Later, Mark went on to work with a very wide range of musicians and bands, including Trevor Watts, Elton Dean, Bob Geldof, Lou Reed, Django Bates, John Martyn, Gong and Andrew Cyrille, while Ken began playing and recording cutting edge music with different musicians from many different ethnic backgrounds, like South American and South African players, to Tibetan Buddhist monks and Siberian shamans – particularly with K-Space.

Then recently Mark and Ken realised they had each been involved in the same fascination with ancient sites – particularly stone circles. In Siberia, where Ken had been apprenticed in a 40,000 year old shamanic tradition, he found himself doing rituals with his teachers in sites where shamans had been working for thousands of years. Wherever he was touring – often with fellow-player Tim Hodgkinson – he would look out for ancient sites like stone circles, standing stones, kurgans and dolmens, in countries like France, Italy and Sweden.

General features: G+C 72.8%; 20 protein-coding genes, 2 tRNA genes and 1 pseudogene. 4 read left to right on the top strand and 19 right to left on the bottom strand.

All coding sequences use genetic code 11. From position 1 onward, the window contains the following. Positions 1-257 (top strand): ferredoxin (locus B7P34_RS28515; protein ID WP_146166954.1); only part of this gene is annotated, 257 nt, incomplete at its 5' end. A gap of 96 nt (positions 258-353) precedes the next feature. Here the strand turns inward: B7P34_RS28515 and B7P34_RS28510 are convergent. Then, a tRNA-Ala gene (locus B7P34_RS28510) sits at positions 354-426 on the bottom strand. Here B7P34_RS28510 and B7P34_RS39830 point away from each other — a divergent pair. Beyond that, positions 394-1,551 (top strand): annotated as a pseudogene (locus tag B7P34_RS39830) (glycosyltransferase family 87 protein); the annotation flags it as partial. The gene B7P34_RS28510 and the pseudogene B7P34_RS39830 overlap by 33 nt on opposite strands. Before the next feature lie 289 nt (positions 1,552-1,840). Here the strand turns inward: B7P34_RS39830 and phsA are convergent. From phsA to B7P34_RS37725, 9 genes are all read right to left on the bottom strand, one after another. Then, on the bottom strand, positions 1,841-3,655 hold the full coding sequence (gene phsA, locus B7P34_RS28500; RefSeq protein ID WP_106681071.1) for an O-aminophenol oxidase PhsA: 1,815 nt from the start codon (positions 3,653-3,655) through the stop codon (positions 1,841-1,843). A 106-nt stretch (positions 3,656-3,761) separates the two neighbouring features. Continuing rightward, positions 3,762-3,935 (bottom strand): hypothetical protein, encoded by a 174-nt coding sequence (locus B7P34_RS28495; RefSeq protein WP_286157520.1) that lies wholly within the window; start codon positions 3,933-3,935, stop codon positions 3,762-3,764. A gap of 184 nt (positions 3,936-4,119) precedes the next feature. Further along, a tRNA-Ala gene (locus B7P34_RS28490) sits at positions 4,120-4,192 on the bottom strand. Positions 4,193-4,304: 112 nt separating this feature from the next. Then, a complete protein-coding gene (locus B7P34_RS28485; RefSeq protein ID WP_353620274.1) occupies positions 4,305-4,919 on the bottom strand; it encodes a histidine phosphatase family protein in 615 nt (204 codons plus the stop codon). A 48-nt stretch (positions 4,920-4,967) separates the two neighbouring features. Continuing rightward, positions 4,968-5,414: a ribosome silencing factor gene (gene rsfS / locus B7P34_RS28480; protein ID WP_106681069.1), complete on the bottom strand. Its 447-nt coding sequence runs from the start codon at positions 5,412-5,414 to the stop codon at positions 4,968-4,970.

Mark had been pursuing the same kind of interest in standing stones, and the ancient civilisations which used them, particularly in the UK and Spain. Now he is planning to check out Eastern Europe treasures soon.

Then, as he was preparing to go up to the Isle of Lewis in west Scotland to work on a BBC programme on Gaelic Psalm Singing, Ken realised that Mark had already been there to play. He asked Mark about the stone circle at Callanish, fearing it may be too crowded with tourists and Mark suggested a smaller site in the area which was likely to be empty of people.

And it was.

img_8007-housey-compressedWhen Ken came back, Mark suggested they meet up to play and record together – for the first time in decades. The first piece represented their individual experiences of the ancient stones of Callanish.

Check a selection of videos by Ancient and Modern.

More info on Mark’s career


I’m always interested in developing something innovative, and with new people – like guitarist Piero La Rocca  who I played with for the first time after the Scrusci Festival in Sicily in the summer of 2012.